38Resources found...

  • Guidelines


    Novel point-of-care tools for early infant diagnosis of HIV WHO, 2017

    Sufficient evidence has been generated on the performance of these assays in the intended field settings to support rapid national regulatory approval and initiation of scale-up. Performance was consistent between laboratory and field settings, and across countries. Further technical evaluations of these technologies are unlikely to add value, but may instead delay implementation and timely diagnoses of HIV-infected infants, a critical and vulnerable population. National regulatory agencies are encouraged to not delay adoption by conducting further evaluations, but instead adopt a rapid and streamlined registration and national approval process for immediate implementation.

     Author(s) WHO   Originally published on January 1, 2017   Posted on October 12, 2018

  • Other

    Point-of-Care Key Considerations and Toolkit Webinar

    On 15 May, 2018 UNICEF hosted a webinar to provide a broad overview of the Key Considerations Document and the HIV POC Diagnostics Toolkit and to promote coordinated dissemination of both resources amongst partners at the country level. Click the player to watch the webinar.

     Author(s) UNICEF   Originally published on June 7, 2018   Posted on June 7, 2018

  • Other

    Point-of-Care Tool Kit

    An extension of Key Considerations for Introducing New HIV Point of Care Diagnostic Technologies in National Health Systems, this Toolkit contains various practical tools and guidance to support countries as they introduce point-of-care (POC) HIV technologies into existing national diagnostic networks and laboratory systems. It provides a roadmap for countries as they seek to expand access to quality-assured HIV diagnostics and work toward achieving the UNAIDS 90-90-90 Fast Track HIV targets.

     Author(s) UNICEF   Originally published on May 22, 2018   Posted on May 22, 2018

  • Other

    Cepheid Receives World Health Organization Pre-Qualification of Xpert HIV-1 Viral Load Test

    On July 20, 2017, Cepheid received World Health Organization (WHO) prequalification for its Xpert® HIV-1 Viral Load (VL) test. The Xpert® HIV-1 VL test measures Human Immunodeficiency Virus type 1 (HIV-1) RNA in human plasma from individuals infected with HIV-1 in less than 90 minutes. Measurement of blood plasma HIV-1 RNA concentration (known as HIV viral load) using nucleic acid-based molecular diagnostic assays has been established as the standard of care in assessing HIV-positive patient prognosis and response to antiretroviral therapy. The Xpert® HIV-1 VL test is run on Cepheid’s GeneXpert System, the world’s most prevalent molecular diagnostics platform. By automating highly complex and time-consuming manual procedures, the GeneXpert allows institutions of any size to perform sophisticated genetic testing for organisms and genetic-based diseases.

     Author(s) Mr. Nqobile Ndlovu   Originally published on August 1, 2017   Posted on January 4, 2018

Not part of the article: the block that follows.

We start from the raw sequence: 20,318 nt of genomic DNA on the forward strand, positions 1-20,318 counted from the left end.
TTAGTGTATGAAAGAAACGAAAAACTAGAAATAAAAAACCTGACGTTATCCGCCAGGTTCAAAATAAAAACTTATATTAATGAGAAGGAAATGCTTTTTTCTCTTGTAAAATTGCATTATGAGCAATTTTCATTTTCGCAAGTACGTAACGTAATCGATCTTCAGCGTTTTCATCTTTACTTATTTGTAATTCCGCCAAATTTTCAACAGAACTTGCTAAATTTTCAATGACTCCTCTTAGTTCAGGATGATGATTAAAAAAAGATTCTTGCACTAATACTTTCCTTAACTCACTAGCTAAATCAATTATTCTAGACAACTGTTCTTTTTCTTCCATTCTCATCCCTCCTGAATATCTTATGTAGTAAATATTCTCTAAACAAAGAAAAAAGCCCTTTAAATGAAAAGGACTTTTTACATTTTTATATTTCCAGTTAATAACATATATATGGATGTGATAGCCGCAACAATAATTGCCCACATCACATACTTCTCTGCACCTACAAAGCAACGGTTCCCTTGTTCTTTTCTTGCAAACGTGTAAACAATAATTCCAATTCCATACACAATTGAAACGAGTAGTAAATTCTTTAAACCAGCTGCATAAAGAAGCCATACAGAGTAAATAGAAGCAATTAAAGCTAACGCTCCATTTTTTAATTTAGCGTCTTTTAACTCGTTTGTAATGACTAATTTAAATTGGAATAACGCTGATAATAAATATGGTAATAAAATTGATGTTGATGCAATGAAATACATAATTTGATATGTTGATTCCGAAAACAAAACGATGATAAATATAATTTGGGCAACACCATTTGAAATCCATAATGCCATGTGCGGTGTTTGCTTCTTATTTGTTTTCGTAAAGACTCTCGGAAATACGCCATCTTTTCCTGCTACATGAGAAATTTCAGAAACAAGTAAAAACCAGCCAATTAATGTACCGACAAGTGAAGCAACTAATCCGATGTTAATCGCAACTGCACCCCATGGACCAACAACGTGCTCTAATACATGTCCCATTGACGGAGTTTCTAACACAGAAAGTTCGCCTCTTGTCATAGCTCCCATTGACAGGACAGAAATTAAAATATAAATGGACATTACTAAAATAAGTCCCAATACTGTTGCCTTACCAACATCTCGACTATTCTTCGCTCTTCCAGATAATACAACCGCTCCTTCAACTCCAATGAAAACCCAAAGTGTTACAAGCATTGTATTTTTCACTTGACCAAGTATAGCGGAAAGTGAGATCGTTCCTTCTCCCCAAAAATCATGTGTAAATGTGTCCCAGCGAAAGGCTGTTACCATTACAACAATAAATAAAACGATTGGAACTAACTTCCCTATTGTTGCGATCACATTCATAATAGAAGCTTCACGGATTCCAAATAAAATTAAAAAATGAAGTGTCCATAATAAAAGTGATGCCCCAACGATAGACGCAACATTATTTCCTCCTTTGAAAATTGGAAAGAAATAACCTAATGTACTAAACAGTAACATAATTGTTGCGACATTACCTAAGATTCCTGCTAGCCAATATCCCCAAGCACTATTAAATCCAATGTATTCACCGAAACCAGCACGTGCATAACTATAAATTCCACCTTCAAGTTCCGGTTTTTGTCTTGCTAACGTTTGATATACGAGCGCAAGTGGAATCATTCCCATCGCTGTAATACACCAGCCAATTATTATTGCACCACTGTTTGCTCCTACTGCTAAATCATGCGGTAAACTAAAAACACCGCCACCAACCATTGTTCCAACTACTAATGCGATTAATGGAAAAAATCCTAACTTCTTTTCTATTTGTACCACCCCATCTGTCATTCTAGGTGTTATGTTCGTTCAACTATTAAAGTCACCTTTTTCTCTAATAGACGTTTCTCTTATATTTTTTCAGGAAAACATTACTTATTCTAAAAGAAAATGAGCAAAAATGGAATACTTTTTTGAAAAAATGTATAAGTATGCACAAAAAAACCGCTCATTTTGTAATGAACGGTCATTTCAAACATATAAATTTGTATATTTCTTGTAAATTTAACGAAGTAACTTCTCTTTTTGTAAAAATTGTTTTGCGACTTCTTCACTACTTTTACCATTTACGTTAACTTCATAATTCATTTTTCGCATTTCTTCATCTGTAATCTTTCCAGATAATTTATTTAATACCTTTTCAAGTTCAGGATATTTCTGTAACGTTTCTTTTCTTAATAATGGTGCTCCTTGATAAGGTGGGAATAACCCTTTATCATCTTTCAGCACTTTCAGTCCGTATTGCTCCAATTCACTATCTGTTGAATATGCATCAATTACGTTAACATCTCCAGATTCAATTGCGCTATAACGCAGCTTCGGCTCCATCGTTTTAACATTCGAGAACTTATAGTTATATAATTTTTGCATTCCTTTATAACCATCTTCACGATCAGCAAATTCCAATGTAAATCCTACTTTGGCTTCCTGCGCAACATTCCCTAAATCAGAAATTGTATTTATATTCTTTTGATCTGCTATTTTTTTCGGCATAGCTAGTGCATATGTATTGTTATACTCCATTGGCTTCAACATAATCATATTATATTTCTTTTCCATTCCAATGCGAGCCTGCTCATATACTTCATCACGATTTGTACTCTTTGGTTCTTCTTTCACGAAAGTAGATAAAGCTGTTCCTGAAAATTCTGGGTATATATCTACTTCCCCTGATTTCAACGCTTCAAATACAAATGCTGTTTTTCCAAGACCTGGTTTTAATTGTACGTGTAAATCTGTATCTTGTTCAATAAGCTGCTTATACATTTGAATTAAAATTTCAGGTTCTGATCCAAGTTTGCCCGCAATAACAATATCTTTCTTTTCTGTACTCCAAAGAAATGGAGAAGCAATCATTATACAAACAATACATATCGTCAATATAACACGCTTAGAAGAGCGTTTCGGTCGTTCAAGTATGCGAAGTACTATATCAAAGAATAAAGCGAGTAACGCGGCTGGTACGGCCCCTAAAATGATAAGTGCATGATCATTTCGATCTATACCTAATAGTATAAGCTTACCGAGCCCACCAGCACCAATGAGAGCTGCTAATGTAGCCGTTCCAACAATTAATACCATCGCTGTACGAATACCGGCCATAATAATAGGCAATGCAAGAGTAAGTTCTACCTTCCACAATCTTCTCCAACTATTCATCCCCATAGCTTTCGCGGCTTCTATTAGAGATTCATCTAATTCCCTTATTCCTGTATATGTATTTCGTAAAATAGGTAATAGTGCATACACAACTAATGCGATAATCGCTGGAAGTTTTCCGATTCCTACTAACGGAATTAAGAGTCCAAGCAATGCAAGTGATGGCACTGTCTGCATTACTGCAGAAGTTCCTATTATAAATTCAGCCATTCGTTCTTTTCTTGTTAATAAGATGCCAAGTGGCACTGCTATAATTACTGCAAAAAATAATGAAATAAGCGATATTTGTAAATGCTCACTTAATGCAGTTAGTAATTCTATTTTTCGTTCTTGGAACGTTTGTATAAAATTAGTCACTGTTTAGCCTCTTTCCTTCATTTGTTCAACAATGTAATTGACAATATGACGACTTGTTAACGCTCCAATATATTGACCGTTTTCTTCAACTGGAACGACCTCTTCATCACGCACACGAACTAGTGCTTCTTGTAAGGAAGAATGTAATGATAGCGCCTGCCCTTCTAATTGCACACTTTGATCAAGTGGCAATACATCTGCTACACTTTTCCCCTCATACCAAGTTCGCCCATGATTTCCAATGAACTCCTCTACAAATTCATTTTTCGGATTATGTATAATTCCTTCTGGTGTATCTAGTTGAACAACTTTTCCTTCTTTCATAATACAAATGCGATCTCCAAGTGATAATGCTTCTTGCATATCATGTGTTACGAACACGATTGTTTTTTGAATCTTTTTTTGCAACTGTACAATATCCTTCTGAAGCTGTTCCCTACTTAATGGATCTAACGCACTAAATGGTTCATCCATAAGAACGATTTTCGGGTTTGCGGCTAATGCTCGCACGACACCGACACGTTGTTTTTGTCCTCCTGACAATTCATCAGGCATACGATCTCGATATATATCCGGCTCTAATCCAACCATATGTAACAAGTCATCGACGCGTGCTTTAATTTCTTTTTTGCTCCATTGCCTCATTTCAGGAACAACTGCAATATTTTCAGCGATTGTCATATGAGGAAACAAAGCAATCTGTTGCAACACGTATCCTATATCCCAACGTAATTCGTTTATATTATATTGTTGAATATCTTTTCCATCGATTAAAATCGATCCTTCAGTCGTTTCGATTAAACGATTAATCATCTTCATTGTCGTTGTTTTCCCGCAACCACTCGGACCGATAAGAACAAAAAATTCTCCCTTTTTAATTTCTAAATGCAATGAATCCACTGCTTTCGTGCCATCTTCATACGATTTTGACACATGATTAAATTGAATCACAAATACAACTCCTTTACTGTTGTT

• Report

    ASLM in New York to support point-of-care device scale-up efforts in Africa

    Representatives from the African Society for Laboratory Medicine (ASLM), UNICEF and the Clinton Health Access Initiative, Inc. (CHAI) came together 17-18 August 2017 in New York City, United States, to review progress to date on the implementation of a joint point-of-care project and to refine coordination mechanisms to achieve greater impact.

     Author(s) Mr. Nqobile Ndlovu   Originally published on September 6, 2017   Posted on January 4, 2018

  • Publication

    Pioneering New Diagnostics: Addressing Challenges and Implications for Point-of-Care Testing in African Settings

    Point-of-Care Testing: Why is it important?

    POCT2Imagine yourself in a city at the centre of one of the world’s deadliest disease outbreaks. You watch as your friends and relatives are struck down by an aggressive illness that kills roughly 50-90% of those affected. One evening, you go to bed tired and achy, awakening the next morning with fever and headache. You do the right thing and call the emergency number. You are told to head to the nearest healthcare facility, a holding centre far from your neighbourhood. You are greeted at the holding centre by security personnel wearing face masks, face shields and gloves. From a distance, they tell you to wash your hands in bleach solution and then point you through a metal door into the facility grounds. A nurse shows you to the “dry” waiting area on the far side of a bright orange plastic fence, an area reserved for suspect cases not yet exhibiting the “wet” symptoms of diarrhoea and vomiting. A few metres away, in another fenced area, you see a chaotic scene: sick people lying on the floor, outnumbered workers in protective suits diligently working to clean diarrhoea and vomit from around them. A nurse in a protective suit approaches you and asks about your symptoms from a distance. She takes your temperature using an infrared device and asks you to wait. Six hours go by and the surveillance team arrives to take a blood sample. Then you wait. Your symptoms worsen the following day. You wait for days at the holding centre. You share bathrooms, eating utensils, and living quarters with up to 100 other sick people. On the third day, your result comes back: you have tested negative for Ebola.

     Author(s) Laurel Oldach   Originally published on February 1, 2015   Posted on January 4, 2018

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